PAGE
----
There's another aspect to this manga that seems ambitious to my mind, though I can't be sure how innovative RUROUNI was in its day, since I'm not an expert on the samurai manga-genre, or even on the subgenre that might be called "the samurai assassin." In two previous mythcomics-essays I've examined a few other assassin-stories-- respectively, LADY SNOWBLOOD and LONE WOLF AND CUB-- and both stories feature ambivalent heroes who have taken up the profession of assassin with an unbending, almost inhuman sense of dedication. Indeed, the Lone Wolf's most frequent metaphor for his life-path is meifumado, a Japanese word translated as "the road to hell." However, RUROUNI focuses upon a former samurai assassin who is seeking some form of social redemption-- a way out of his personal hell, as it were.
RUROUNI's central character, Kenshin Himura, arrives in Tokyo in 1878, during the early years of the Meiji Restoration. He promptly becomes something akin to the "stranger with a past" who shows up in some city Out West, for though Kenshin wields a sword specially designed not to take lives, he constantly uses his skills to defend the innocent. It eventually comes out, though, that thirty years ago Kenshin was a Hitokiri, an assassin who serves rebellious, anti-Shogunate forces. Appalled by his own actions, the former samurai becomes a wanderer. When he settles in Tokyo he draws to him a small coterie of oddball friends, one of whom, the lady Kaoru, is certainly the main reason he stays, as a constant romantic "will-they-won't-they" vibe exists throughout the series. Kaoru runs a dojo devoted to the mastery of the *bokken* (wooden sword), and expouses the idea that someday the relative non-violence of the wooden sword will replace the deadly violence of the metal one. As a killer himself, Kenshin never believes that this is a real possibility, but he admires her naive idealism, her innocence in contrast to his own brutal experience.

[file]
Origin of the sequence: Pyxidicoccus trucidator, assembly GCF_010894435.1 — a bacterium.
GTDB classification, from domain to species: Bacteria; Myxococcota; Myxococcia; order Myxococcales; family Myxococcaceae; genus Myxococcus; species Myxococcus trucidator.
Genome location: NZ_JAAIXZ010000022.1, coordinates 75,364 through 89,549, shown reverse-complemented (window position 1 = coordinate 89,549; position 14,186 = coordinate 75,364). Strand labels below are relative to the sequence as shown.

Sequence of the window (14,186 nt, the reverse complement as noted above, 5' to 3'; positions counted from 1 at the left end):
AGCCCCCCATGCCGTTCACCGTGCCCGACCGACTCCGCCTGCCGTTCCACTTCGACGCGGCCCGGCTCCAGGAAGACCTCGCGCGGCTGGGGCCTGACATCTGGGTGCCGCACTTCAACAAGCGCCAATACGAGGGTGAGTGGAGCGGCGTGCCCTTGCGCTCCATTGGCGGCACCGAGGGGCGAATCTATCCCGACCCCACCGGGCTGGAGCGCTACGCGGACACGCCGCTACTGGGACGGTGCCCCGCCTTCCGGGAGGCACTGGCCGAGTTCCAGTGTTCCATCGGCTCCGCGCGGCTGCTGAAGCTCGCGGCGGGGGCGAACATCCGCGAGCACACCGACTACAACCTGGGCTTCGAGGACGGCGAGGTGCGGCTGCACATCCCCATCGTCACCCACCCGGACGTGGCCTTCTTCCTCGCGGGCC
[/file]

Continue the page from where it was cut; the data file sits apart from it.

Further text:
Naturally, Kenshin's skills couldn't be tested if he simply mucked about Tokyo fighting wife-beaters and the like. I won't endeavor to detail the very complicated political struggle that enmeshes the samurai, but what I call the "Jin-E Arc" begins when another Hitokiri, name of Udo Jin-E, shows up in Tokyo to perform a "hit."
As is usually the case in heroic adventure stories, the villain represents all the things that the hero hates or rejects. Jin-E is not only an assassin, but one who revels in carnage and death. Moreover, much like Batman's Joker, he feels challenged by the hero's rectitude. Once Jin-E has become aware of Kenshin's presence, he not only wants to beat him in a sword-fight, he also wants to force Kenshin into a situation where Kenshin revives his own "will to kill." This he does by capturing Kaoru in what seems a standard "damsel in distress" scenario.
Jin-E is also the first of many villains who have martial-arts powers that belong to the realm of the uncanny rather than the marvelous. In particular, Jin-E can overwhelm the will of other persons with his own mental strength, more or less after the fashion of a super-hypnotist. He binds Kaoru to his will, and then tells Kenshin that Kaoru, under his hypnotic control, will suffocate if Kenshin does not fight Jin-E with the full will to kill.
Naturally, threatening the hero's woman is a time-honored method for getting the hero to lose his cool.
Still, as the ferocious sword-battle erupts, Kenshin still does not go to the desired extremes, though he comes close to treading the way of hell once again. Kenshin is saved, however, by the "damsel in distress.
However, Jin-R is entirely devoted to the cause of death, even if it's his own.
While the relationship of Kenshin and Kaoru is still not quite romantic love as such, implicitly the potential for love is clearly the 'secular redemption" that Watsuki offers his main character. I'm not claiming that Watsuki invented any wheels here, for manga-stories are rife with tales about heroes whose lovers and friends provide them with stabilizing, or even salvific, influences. But given the predominant pessimism seen in many of the popular samurai-dramas, it seems to me that Watsuki is rather radical in offering his readers a story of a bloody-handed killer who is able to renounce his past by focusing on performing "good deeds" in the present.